In those cases, when a video raises as many questions as it answers, what does it tell us? What is its value?
LS: To go back to the 19 minute long video from Aleppo: we may not know what happened to the survivors after the camera was turned off, but without citizen video we might never know that a bustling civilian neighborhood was hit with a missile at all. Another real benefit is geographic scope. Citizen video enables us to get a glimpse of what life is like in Zaatari refugee camp in Jordan, what it is like to ride into battle with the Nusra Front in Deir Ezzour and how internally displaced persons in the Idlib countryside are surviving the winter.
These videos provide us with so many things: evidence of atrocities committed by both the government and rebels; a chance to hear Syrians talk about the revolution in their own words; an opportunity to see rebel fighters in action and observe the weapons they use.
And how do you address the blind spots outside the camera’s lens?
LS: One of the strengths of Watching Syria’s War is that it states that uncertainty very plainly. Each post outlines the many things that fall under the category of “what we don’t know,” alongside the things we do know, as well as any other videos that might complement or relate to the main video featured.
The most basic step is something that any journalist in any medium would do: rely as much as possible on trusted sources who have a reliable track record. Another is to cross-reference videos: if multiple people are recording and uploading video of a bombing, then we can get a better sense of what happened. There are also international organizations like Human Rights Watch that closely monitor both the situation on the ground and the flow of citizen video from inside Syria.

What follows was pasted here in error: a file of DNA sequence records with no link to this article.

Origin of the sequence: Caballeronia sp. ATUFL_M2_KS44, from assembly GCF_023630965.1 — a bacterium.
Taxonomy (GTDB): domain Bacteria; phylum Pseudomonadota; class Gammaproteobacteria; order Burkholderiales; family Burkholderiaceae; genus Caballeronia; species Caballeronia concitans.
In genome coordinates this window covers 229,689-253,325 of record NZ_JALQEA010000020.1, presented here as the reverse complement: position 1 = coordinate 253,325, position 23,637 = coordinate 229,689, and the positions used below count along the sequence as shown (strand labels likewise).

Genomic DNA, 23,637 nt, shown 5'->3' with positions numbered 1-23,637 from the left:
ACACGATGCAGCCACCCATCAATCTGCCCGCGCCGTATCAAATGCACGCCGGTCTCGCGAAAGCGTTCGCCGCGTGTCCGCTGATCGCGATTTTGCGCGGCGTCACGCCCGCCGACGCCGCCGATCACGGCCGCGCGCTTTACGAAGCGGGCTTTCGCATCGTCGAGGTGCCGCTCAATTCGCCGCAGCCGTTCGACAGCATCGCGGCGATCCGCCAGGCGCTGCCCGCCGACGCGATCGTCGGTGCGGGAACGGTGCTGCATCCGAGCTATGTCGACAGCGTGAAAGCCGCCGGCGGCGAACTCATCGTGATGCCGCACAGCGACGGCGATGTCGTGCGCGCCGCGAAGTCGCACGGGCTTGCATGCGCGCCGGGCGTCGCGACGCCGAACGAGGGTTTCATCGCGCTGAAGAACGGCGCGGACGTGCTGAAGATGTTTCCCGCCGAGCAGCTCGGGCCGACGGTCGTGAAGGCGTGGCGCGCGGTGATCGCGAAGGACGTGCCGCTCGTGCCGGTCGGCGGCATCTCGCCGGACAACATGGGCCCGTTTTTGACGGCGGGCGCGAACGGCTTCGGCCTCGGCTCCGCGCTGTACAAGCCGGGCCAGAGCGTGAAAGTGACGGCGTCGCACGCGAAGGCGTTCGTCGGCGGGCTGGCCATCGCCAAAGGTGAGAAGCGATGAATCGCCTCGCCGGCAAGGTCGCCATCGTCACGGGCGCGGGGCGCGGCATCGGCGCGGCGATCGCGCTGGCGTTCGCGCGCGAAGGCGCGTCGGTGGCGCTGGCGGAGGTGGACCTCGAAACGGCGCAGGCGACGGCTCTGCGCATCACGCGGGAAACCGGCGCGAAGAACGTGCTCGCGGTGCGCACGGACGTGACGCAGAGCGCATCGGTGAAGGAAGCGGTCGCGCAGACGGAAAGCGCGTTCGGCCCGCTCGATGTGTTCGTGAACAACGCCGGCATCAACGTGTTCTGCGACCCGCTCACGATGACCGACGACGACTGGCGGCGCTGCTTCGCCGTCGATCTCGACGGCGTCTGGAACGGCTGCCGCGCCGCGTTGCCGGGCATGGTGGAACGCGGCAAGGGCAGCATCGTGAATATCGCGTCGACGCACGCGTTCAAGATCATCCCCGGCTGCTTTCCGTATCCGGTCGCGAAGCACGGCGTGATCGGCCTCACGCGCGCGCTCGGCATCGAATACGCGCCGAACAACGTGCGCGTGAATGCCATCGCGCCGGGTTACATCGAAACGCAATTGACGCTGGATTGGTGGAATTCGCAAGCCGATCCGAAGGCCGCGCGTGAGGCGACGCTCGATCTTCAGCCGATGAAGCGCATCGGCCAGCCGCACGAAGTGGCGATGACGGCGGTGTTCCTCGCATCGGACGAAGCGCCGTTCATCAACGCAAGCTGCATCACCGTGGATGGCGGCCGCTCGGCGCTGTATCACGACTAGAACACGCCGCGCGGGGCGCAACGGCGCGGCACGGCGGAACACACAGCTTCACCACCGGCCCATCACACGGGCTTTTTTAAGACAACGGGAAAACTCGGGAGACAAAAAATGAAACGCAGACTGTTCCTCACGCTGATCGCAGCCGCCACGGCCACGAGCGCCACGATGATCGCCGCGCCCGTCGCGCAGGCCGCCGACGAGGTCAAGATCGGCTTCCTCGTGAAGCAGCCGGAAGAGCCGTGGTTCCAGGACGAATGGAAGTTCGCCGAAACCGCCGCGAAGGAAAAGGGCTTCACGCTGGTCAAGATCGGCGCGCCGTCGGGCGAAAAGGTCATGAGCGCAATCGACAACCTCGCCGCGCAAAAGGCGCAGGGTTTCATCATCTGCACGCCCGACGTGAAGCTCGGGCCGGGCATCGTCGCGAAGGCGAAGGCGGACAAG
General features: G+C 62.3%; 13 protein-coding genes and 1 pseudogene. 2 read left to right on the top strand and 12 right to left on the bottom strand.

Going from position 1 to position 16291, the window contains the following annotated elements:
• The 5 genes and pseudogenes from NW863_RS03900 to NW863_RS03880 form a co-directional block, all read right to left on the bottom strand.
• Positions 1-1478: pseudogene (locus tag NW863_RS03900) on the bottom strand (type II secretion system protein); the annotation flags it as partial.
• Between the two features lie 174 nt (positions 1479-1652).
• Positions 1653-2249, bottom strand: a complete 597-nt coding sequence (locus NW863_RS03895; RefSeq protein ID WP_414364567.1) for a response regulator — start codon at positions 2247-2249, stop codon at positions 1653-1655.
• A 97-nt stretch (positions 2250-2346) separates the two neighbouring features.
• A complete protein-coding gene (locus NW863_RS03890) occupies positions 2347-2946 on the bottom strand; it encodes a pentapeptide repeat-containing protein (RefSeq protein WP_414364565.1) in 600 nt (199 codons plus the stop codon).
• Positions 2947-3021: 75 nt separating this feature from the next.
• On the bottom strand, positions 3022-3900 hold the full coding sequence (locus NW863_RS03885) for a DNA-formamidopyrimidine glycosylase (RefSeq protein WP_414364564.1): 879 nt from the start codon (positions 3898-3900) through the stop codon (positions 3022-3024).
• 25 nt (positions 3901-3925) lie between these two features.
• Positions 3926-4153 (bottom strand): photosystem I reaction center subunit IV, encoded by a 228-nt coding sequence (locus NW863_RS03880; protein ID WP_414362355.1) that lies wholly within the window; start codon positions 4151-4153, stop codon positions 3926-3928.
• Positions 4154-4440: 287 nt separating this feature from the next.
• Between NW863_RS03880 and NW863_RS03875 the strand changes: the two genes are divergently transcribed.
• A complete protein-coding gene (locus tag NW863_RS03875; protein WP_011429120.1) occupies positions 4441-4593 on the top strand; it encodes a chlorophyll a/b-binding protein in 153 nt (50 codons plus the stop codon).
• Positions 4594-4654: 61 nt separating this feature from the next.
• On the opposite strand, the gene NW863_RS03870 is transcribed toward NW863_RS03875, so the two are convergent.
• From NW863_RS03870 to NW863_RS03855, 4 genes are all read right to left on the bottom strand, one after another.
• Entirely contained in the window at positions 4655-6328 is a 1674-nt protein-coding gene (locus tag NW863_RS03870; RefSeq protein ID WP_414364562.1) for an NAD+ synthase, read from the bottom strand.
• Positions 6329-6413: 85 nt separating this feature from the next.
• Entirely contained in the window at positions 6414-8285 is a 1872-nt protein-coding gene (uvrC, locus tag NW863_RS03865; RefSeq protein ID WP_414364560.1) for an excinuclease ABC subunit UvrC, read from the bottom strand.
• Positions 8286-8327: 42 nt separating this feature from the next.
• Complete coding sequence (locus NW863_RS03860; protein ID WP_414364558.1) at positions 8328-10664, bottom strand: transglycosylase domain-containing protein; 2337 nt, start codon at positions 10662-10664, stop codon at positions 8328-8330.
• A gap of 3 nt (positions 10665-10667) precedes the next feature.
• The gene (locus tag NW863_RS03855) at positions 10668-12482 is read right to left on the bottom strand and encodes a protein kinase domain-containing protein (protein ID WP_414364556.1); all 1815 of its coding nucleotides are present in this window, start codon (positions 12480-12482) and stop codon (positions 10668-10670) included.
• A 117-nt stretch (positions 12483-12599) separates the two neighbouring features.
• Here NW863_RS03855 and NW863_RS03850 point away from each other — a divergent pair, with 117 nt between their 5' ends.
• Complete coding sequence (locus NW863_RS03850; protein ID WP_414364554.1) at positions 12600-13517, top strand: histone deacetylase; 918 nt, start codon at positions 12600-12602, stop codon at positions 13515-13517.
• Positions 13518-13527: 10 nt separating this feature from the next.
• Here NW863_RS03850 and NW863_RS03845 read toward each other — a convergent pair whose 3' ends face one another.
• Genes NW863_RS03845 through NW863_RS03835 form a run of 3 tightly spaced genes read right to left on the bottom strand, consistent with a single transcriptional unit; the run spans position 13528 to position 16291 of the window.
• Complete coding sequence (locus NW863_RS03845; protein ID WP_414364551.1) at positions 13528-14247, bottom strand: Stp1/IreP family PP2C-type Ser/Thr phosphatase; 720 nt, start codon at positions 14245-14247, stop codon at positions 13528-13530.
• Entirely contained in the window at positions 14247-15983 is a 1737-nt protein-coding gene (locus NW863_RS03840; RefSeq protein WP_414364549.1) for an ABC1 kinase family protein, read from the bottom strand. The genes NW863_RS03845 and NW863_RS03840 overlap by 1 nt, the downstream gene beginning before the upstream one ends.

How does social media play a role in your reporting?
LS: Social media and YouTube have changed the way that reporters work across the industry, and that has been the case as well for foreign correspondents on the ground. When I was reporting in Cairo, it allowed me to identify and connect with possible sources, and it allowed me to learn about what was happening elsewhere in the country or city.
That said, Watching Syria’s War is an entirely different way of using social media because, obviously, I am not physically based in Syria. In Cairo, if a YouTube video or series of Tweets left me with questions, it wouldn’t be difficult to track down the answers, but reporting on the Syrian conflict from far away is another matter entirely. If I wanted to find out what happened to the injured little boy I mentioned earlier, it would be incredibly difficult. These social media tools are an incredible resource for journalists, but there are also real limits to what we can know about the world when we see it through the lens of Twitter and YouTube.
We’re seeing an increasing reliance on citizen reporting, including video, throughout mainstream media. What have you learned that you think all reporters could take from your process of finding citizen videos and using them in their reporting?
LS: In Syria and elsewhere, the most important thing to keep in mind is that so much of what we know about the story comes to us mediated by someone else—a filmmaker who may have an agenda. It is essential for journalists to become comfortable with, and really fluent in, the various strengths and weaknesses of social media and citizen video, because the industry is only going to rely on them more and more.
Liam Stack edits Watching Syria’s War at the New York Times. He previously covered the Egyptian revolution from Cairo for the Times, and has been a correspondant for the Christian Science Monitor. His work has spanned the Middle East, including Egypt, Syria, Turkey, Libya, Algeria and the Gaza Strip.